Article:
OPA Officials Hold Budget Public Hearing

OCEAN PINES – A review of the association’s proposed budget for fiscal year 2022-2023 highlighted a public hearing this week.

On Tuesday, Ocean Pines Association General Manager John Viola presented community members with the recommended fiscal year 2022-2023 budget. The coming year’s spending plan – revised after a series of meetings with the association’s Budget & Finance Committee and Board of Directors – proposes total revenues of $16,408,684 and expenditures of the same.

“We went through everything and took their guidance into account,” Viola said. “So today what we are going to do is present the budget to the association and answer any questions … along with our analysis and presentation.”

Viola acknowledged the association would have to account for insurance premiums, minimum wage increases and inflation in the coming year. Other challenges, he added, included “mark to market” adjustments for certain positions.

“Especially in this environment – regional and national, not just local – companies or homeowners associations or corporations have had trouble filling positions, especially in the salary range that we have …,” he explained. “We will need to pay to try and get the talent.”

Viola noted, however, that the association continued to see improved amenity performance and revenue growth. As a result, officials propose using $450,000 in surplus to reduce assessments by $71. The waterfront lot differential of $615 would not change.

“It’s taking what surplus we’ve realized … and utilizing that,” he said.

In total, Viola noted the association has recognized a $1.19 million surplus from the prior fiscal year. In addition to a one-time assessment reduction, he proposed using $350,000 in surplus to replenish the roads reserve fund and $60,000 in surplus for the association’s T-docks project.

“The bottom line is that surplus will have a positive effect on your assessment this year,” he said, “and a positive effect on our reserves, as well as helping to pay for the T-docks.”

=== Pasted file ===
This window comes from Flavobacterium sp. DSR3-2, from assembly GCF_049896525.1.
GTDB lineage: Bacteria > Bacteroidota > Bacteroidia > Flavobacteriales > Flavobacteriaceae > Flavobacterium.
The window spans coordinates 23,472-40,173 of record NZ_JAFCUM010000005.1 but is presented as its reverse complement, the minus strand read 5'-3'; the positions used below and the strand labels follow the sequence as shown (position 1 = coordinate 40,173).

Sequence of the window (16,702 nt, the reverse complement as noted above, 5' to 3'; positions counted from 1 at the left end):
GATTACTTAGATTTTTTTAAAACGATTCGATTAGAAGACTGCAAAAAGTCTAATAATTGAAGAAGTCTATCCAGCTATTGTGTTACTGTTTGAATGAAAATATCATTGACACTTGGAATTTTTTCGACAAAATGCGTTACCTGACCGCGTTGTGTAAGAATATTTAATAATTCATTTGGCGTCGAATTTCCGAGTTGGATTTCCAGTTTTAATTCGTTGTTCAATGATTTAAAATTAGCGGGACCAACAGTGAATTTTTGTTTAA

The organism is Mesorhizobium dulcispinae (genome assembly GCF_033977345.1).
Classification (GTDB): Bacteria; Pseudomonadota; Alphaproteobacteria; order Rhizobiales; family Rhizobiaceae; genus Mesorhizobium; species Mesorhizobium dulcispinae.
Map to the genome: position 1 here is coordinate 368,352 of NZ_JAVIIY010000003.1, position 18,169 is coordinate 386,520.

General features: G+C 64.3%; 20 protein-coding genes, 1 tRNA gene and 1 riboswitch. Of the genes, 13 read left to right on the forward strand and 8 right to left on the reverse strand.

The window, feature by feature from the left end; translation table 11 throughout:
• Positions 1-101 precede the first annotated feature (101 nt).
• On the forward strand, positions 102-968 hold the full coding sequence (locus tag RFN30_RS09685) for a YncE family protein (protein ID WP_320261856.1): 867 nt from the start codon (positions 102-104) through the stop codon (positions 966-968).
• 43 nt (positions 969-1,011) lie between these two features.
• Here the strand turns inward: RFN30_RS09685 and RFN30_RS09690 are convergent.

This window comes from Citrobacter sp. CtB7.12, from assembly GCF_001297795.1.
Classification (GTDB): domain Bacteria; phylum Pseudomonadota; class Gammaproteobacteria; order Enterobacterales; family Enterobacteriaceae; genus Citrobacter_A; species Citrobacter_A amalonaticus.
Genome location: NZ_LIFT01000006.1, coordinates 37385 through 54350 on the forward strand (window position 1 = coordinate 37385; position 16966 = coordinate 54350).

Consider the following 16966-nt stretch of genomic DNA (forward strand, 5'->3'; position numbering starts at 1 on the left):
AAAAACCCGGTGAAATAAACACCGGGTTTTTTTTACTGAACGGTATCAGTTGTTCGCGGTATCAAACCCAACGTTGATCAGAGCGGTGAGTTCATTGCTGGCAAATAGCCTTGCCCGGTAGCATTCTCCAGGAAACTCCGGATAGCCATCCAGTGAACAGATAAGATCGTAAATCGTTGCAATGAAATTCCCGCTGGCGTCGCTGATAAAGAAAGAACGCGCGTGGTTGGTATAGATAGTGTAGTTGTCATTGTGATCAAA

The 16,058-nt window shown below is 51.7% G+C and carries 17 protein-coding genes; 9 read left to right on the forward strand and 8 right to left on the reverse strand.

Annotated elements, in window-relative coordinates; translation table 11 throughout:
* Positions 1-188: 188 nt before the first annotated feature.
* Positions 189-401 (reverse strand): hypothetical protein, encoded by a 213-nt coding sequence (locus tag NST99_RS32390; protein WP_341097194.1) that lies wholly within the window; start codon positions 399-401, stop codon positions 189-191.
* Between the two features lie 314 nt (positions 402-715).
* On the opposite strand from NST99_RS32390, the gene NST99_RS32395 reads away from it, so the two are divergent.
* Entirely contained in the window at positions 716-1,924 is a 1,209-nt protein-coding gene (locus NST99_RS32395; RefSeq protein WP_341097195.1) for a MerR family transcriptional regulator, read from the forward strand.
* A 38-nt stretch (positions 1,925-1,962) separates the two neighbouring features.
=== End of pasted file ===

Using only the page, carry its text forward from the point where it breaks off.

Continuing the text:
Viola added that the proposed budget also recommended price increases for the association’s amenities, including golf, aquatics, beach parking, racquet sports, and recreation and parks.

“Basically, across the board, in every amenity we have growth,” he said. “Now we are recommending price increases … That has a decrease on the assessment.”

Tuesday’s public hearing also included a review of notable budget changes, including a $267,000 increase in wages and salaries and a $10,000 reduction in legal fees, among other things.

“Legal fees have been going up,” Viola said. “We did review it … and we believe we can reduce it by $10,000 or reallocate it to the election and referendum expenses we believe will possibly increase this year.”

Viola also presented association members with the contribution schedule for the association’s general placement reserve fund.

“We’ve pushed back the irrigation system at least one year,” he added. “So that will help us to get into that favorability, along with the surpluses that we are generating this year.”

In a review of each department’s budget, Finance Director Steve Phillips pointed out that compensation changes and other requests had resulted in a $319,000 increase in the fire department’s budget.

“There’s about a $250,000 increase in compensation,” he said. “That’s the main driver there.”

He also highlighted a $50,000 increase in the police department budget.

“We have salary increases in there,” he said. “We also have the body camera contract. That’s something that’s on the horizon, and it’s built into the last four months of the year. It’s basically a lease agreement.”

Lastly, officials this week reviewed the association’s reserves and capital items, which includes $125,000 for renovations to the administration building.

A copy of the association’s proposed budget has been made available at oceanpines.org.

About The Author: Bethany Hooper

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Bethany Hooper has been with The Dispatch since 2016. She currently covers various general stories. Hooper graduated from Stephen Decatur High School in 2012 and the University of Maryland in 2016, where she completed double majors in journalism and economics.